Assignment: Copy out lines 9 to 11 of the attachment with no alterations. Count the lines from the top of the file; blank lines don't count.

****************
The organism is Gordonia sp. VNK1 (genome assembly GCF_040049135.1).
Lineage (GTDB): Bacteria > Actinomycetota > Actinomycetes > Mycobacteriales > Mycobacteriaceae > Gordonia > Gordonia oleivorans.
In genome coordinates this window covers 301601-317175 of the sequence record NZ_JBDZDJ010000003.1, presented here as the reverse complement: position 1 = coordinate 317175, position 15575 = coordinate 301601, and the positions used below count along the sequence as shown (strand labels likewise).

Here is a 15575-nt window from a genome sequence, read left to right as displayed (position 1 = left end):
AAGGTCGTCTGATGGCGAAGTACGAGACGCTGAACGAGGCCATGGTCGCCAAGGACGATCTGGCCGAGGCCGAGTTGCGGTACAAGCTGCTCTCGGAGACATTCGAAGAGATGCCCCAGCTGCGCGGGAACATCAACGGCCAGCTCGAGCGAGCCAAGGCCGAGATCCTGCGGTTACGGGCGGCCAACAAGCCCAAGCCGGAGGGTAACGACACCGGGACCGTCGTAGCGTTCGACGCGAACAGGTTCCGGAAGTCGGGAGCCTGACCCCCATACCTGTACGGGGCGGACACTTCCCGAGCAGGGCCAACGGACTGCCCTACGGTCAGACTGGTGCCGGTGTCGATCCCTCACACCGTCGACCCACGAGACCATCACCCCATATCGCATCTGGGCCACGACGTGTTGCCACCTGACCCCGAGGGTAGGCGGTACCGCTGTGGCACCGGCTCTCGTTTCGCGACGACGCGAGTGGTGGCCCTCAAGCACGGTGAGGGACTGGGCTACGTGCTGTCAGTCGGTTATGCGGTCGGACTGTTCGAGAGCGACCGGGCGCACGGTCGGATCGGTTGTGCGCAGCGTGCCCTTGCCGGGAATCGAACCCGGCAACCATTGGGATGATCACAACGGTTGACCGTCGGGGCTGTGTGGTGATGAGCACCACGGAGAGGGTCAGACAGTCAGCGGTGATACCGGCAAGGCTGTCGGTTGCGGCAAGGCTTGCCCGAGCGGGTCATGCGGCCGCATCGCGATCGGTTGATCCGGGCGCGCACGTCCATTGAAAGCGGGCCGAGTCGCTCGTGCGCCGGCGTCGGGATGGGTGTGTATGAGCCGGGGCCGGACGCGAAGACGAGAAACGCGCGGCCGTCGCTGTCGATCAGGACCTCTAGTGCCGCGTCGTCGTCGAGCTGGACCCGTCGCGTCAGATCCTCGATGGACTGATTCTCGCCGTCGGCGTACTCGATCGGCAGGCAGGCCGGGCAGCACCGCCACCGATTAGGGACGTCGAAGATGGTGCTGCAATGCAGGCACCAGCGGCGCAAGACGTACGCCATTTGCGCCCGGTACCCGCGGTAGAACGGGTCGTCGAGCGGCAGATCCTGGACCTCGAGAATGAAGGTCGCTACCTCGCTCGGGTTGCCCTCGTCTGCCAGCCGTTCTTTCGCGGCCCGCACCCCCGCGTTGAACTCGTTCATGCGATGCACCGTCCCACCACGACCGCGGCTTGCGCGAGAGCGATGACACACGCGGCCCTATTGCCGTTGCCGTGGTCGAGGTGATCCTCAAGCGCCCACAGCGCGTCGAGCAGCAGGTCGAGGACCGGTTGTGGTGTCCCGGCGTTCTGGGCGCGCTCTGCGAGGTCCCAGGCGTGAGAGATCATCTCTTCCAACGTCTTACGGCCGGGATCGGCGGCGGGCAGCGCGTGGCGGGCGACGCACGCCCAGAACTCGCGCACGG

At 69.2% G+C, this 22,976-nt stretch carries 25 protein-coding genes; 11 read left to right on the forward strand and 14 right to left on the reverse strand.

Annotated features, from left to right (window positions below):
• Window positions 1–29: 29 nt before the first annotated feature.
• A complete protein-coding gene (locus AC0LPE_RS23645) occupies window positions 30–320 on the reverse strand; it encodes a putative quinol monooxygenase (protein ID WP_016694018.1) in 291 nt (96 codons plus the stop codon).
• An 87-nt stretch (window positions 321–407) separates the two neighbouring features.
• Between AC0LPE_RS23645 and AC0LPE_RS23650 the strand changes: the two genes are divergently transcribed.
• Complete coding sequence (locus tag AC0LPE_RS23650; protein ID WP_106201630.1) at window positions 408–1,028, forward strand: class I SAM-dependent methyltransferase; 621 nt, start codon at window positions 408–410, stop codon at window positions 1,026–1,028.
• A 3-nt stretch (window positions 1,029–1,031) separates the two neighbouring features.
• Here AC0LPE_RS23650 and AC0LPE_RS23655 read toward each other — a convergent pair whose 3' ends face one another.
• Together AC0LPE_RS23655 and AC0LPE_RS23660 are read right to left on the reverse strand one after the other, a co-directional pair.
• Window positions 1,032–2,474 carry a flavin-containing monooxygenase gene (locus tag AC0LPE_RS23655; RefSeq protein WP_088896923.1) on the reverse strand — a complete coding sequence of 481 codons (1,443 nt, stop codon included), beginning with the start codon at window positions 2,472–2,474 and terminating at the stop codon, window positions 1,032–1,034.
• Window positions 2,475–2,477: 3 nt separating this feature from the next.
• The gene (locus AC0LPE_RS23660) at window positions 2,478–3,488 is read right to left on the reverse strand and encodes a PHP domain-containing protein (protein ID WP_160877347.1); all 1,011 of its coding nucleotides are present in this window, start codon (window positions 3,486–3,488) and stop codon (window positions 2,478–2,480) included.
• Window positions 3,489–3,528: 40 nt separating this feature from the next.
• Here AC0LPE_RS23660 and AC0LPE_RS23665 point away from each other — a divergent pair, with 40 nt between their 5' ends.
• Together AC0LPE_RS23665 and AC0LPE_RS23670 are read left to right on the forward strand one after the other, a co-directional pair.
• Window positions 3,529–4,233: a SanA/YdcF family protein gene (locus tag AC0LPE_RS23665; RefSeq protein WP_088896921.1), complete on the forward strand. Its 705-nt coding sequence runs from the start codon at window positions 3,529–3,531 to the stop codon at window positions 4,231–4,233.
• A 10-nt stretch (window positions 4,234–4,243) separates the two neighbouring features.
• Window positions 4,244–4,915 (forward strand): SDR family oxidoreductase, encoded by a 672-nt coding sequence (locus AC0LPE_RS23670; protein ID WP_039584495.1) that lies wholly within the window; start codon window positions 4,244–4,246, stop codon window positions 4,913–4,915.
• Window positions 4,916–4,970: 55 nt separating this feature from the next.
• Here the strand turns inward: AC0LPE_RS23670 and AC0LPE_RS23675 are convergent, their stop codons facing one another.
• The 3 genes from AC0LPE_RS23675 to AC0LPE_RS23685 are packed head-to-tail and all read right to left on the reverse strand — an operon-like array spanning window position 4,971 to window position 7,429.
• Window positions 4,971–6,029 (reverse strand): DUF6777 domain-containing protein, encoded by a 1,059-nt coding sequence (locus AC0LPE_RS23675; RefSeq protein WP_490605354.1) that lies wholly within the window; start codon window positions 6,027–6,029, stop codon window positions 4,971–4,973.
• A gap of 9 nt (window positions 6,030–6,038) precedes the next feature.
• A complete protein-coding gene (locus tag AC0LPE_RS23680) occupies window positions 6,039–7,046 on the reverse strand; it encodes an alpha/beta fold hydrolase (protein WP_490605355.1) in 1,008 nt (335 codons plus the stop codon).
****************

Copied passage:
• A complete protein-coding gene (locus AC0LPE_RS23645) occupies window positions 30–320 on the reverse strand; it encodes a putative quinol monooxygenase (protein ID WP_016694018.1) in 291 nt (96 codons plus the stop codon).
• An 87-nt stretch (window positions 321–407) separates the two neighbouring features.
• Between AC0LPE_RS23645 and AC0LPE_RS23650 the strand changes: the two genes are divergently transcribed.